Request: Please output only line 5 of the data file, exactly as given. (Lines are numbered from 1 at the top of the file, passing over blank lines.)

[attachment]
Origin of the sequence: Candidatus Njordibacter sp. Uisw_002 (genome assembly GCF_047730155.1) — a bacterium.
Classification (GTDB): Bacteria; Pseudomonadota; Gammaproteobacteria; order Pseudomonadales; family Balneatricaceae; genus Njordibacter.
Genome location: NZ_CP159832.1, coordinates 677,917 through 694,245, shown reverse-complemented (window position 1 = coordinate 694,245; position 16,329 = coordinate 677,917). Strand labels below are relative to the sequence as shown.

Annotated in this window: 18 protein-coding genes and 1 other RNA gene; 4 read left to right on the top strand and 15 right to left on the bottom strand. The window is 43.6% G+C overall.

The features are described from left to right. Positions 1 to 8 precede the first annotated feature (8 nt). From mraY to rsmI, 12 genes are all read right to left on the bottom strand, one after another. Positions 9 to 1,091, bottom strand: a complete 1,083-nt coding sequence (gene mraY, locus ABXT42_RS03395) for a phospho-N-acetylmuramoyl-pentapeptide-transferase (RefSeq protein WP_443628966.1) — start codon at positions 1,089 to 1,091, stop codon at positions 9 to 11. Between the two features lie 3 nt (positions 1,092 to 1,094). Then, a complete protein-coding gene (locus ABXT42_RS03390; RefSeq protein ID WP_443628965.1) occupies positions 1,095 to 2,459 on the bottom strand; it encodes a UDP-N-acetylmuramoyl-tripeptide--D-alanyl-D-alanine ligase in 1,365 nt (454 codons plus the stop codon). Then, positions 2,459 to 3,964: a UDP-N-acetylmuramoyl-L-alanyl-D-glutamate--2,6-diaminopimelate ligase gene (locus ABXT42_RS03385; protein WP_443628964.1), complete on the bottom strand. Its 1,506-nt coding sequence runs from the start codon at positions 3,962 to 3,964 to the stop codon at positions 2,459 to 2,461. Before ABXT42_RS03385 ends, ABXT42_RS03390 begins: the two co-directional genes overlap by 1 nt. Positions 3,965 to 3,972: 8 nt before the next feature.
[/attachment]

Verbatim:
The features are described from left to right. Positions 1 to 8 precede the first annotated feature (8 nt). From mraY to rsmI, 12 genes are all read right to left on the bottom strand, one after another. Positions 9 to 1,091, bottom strand: a complete 1,083-nt coding sequence (gene mraY, locus ABXT42_RS03395) for a phospho-N-acetylmuramoyl-pentapeptide-transferase (RefSeq protein WP_443628966.1) — start codon at positions 1,089 to 1,091, stop codon at positions 9 to 11. Between the two features lie 3 nt (positions 1,092 to 1,094). Then, a complete protein-coding gene (locus ABXT42_RS03390; RefSeq protein ID WP_443628965.1) occupies positions 1,095 to 2,459 on the bottom strand; it encodes a UDP-N-acetylmuramoyl-tripeptide--D-alanyl-D-alanine ligase in 1,365 nt (454 codons plus the stop codon). Then, positions 2,459 to 3,964: a UDP-N-acetylmuramoyl-L-alanyl-D-glutamate--2,6-diaminopimelate ligase gene (locus ABXT42_RS03385; protein WP_443628964.1), complete on the bottom strand. Its 1,506-nt coding sequence runs from the start codon at positions 3,962 to 3,964 to the stop codon at positions 2,459 to 2,461. Before ABXT42_RS03385 ends, ABXT42_RS03390 begins: the two co-directional genes overlap by 1 nt. Positions 3,965 to 3,972: 8 nt before the next feature.